|Strain||Needs X-Factor||Needs V-Factor||Hemolysis on HB/Rabbit blood|
Streptococcus is a genus of gram-positive coccus or spherical bacteria that belongs to the family Streptococcaceae, within the order Lactobacillales, in the phylum Firmicutes. Cell division in streptococci occurs along a single axis, so as they grow, they tend to form pairs or chains that may appear bent or twisted.
An agar plate is a Petri dish that contains agar as a solid growth medium plus nutrients, used to culture microorganisms. Sometimes selective compounds are added to influence growth, such as antibiotics.
A microbiological culture, or microbial culture, is a method of multiplying microbial organisms by letting them reproduce in predetermined culture medium under controlled laboratory conditions. Microbial cultures are foundational and basic diagnostic methods used extensively as a research tool in molecular biology.
Haemophilus influenzae is a Gram-negative, coccobacillary, facultatively anaerobic pathogenic bacterium belonging to the Pasteurellaceae family. H. influenzae was first described in 1892 by Richard Pfeiffer during an influenza pandemic.
Corynebacterium is a genus of bacteria that are Gram-positive and aerobic. They are bacilli (rod-shaped), and in some phases of life they are, more particularly, club-shaped, which inspired the genus name.
The Pasteurellaceae comprise a large family of Gram-negative bacteria. Most members live as commensals on mucosal surfaces of birds and mammals, especially in the upper respiratory tract. Pasteurellaceae are typically rod-shaped, and are a notable group of facultative anaerobes. Their biochemical characteristics can be distinguished from the related Enterobacteriaceae by the presence of oxidase, and from most other similar bacteria by the absence of flagella.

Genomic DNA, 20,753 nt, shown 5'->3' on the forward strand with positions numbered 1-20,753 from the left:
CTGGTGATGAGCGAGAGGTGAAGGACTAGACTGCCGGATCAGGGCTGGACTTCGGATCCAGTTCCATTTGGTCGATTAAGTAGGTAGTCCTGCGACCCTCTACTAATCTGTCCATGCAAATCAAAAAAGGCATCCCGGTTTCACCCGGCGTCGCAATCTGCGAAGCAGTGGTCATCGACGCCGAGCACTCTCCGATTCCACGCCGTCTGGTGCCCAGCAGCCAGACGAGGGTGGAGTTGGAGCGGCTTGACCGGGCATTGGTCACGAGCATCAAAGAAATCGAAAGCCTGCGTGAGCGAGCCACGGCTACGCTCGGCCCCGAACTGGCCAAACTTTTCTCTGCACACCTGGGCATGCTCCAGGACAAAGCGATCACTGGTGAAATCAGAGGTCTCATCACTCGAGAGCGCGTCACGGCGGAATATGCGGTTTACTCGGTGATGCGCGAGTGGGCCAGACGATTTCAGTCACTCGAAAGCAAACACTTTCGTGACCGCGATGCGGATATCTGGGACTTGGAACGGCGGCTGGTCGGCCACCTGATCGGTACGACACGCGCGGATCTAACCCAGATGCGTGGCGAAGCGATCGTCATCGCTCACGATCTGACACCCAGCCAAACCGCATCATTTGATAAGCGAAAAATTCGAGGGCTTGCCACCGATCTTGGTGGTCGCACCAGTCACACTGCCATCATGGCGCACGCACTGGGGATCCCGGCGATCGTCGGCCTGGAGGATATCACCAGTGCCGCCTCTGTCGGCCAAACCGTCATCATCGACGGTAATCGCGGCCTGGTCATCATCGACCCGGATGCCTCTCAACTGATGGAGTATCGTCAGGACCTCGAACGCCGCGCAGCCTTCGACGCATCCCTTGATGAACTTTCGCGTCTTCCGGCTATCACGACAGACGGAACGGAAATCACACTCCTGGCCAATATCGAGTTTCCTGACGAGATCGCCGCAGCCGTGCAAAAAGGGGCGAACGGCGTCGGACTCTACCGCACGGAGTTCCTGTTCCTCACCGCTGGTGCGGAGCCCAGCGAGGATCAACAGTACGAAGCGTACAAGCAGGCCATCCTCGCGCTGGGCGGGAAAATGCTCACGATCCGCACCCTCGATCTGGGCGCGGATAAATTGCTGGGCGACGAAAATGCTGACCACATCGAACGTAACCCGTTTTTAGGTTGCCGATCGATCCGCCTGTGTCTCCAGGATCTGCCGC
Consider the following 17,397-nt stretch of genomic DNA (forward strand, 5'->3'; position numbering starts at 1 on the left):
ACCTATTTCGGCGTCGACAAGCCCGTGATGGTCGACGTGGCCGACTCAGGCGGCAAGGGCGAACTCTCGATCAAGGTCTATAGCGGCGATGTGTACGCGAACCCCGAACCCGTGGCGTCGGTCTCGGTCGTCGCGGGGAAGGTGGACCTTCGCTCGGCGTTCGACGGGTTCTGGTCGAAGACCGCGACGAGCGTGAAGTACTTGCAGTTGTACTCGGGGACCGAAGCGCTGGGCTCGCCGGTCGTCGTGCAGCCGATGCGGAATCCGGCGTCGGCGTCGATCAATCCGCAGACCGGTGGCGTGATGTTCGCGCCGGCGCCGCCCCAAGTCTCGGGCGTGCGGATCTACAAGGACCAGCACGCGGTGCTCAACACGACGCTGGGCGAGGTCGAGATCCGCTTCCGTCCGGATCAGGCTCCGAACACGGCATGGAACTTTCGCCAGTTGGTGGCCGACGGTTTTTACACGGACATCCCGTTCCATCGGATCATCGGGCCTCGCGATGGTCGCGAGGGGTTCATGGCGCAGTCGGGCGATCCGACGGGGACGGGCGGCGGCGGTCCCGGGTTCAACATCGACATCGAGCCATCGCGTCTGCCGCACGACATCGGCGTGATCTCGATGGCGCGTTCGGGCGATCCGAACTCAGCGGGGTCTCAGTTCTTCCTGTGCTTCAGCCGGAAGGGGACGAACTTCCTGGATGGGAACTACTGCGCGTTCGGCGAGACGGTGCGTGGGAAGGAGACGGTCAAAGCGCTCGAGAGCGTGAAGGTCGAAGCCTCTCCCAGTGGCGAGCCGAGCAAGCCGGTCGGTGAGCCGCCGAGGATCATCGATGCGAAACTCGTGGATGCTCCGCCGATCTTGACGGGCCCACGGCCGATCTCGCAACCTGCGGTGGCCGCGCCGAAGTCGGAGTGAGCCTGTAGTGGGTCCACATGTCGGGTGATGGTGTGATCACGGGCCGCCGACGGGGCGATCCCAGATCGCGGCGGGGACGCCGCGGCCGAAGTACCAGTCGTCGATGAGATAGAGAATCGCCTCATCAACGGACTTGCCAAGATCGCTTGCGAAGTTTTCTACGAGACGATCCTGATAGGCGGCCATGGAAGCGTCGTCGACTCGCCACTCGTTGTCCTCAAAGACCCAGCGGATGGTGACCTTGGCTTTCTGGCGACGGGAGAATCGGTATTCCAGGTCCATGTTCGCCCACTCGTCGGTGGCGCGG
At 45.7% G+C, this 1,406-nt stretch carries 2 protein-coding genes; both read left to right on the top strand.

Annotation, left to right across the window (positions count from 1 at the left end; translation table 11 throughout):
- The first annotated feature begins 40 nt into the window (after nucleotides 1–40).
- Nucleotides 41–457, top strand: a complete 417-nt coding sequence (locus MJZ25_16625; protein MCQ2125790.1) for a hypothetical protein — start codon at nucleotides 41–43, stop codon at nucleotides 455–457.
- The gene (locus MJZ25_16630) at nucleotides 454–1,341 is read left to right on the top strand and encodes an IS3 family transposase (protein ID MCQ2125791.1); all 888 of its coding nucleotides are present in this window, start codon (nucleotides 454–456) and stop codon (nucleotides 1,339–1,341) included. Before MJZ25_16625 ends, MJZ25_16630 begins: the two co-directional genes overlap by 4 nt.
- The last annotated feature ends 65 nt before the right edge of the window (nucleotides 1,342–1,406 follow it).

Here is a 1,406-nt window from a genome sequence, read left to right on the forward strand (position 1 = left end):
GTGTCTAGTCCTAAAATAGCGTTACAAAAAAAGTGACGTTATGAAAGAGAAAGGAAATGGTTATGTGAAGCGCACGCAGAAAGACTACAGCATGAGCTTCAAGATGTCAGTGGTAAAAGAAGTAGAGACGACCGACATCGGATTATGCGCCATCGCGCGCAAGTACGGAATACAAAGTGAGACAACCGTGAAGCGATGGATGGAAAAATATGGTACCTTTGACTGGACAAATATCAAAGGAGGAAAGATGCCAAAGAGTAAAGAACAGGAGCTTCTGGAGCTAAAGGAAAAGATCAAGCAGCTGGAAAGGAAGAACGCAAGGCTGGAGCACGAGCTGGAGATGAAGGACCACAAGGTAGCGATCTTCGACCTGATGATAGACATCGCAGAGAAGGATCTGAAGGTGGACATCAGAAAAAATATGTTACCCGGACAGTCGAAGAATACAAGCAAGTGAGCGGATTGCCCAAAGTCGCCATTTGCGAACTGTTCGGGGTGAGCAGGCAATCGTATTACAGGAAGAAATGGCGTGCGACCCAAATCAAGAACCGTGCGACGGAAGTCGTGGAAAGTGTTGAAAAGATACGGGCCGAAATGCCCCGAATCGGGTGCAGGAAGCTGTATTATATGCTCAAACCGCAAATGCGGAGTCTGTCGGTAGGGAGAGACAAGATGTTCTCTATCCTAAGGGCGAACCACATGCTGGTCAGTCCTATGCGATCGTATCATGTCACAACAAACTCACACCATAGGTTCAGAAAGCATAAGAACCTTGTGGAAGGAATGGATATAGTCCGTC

Coliform bacteria are defined as rod-shaped Gram-negative non-spore forming and motile or non-motile bacteria which can ferment lactose with the production of acid and gas when incubated at 35–37°C. They are a commonly used indicator of sanitary quality of foods and water. Coliforms can be found in the aquatic environment, in soil and on vegetation; they are universally present in large numbers in the feces of warm-blooded animals. While coliforms themselves are not normally causes of serious illness, they are easy to culture, and their presence is used to indicate that other pathogenic organisms of fecal origin may be present. Such pathogens include disease-causing bacteria, viruses, or protozoa and many multicellular parasites. Coliform procedures are performed in aerobic or anaerobic conditions.
A growth medium or culture medium is a solid, liquid or semi-solid designed to support the growth of microorganisms or cells, or small plants like the moss Physcomitrella patens. Different types of media are used for growing different types of cells.
Staphylococcus epidermidis is a Gram-positive bacterium, and one of over 40 species belonging to the genus Staphylococcus. It is part of the normal human flora, typically the skin flora, and less commonly the mucosal flora. It is a facultative anaerobic bacteria. Although S. epidermidis is not usually pathogenic, patients with compromised immune systems are at risk of developing infection. These infections are generally hospital-acquired. S. epidermidis is a particular concern for people with catheters or other surgical implants because it is known to form biofilms that grow on these devices. Being part of the normal skin flora, S. epidermidis is a frequent contaminant of specimens sent to the diagnostic laboratory.
Hemolysis is the breakdown of red blood cells. The ability of bacterial colonies to induce hemolysis when grown on blood agar is used to classify certain microorganisms. This is particularly useful in classifying streptococcal species. A substance that causes hemolysis is a hemolysin.